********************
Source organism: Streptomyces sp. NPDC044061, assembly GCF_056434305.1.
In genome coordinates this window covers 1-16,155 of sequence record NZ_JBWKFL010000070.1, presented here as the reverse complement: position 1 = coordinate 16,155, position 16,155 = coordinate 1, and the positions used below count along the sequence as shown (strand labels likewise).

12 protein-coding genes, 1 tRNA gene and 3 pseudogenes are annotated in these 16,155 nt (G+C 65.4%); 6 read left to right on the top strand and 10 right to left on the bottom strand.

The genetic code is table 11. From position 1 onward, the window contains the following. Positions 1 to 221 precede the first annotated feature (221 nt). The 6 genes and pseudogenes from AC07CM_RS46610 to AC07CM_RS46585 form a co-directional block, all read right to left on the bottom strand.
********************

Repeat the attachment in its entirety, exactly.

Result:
Source organism: Streptomyces sp. NPDC044061, assembly GCF_056434305.1.
In genome coordinates this window covers 1-16,155 of sequence record NZ_JBWKFL010000070.1, presented here as the reverse complement: position 1 = coordinate 16,155, position 16,155 = coordinate 1, and the positions used below count along the sequence as shown (strand labels likewise).

12 protein-coding genes, 1 tRNA gene and 3 pseudogenes are annotated in these 16,155 nt (G+C 65.4%); 6 read left to right on the top strand and 10 right to left on the bottom strand.

The genetic code is table 11. From position 1 onward, the window contains the following. Positions 1 to 221 precede the first annotated feature (221 nt). The 6 genes and pseudogenes from AC07CM_RS46610 to AC07CM_RS46585 form a co-directional block, all read right to left on the bottom strand.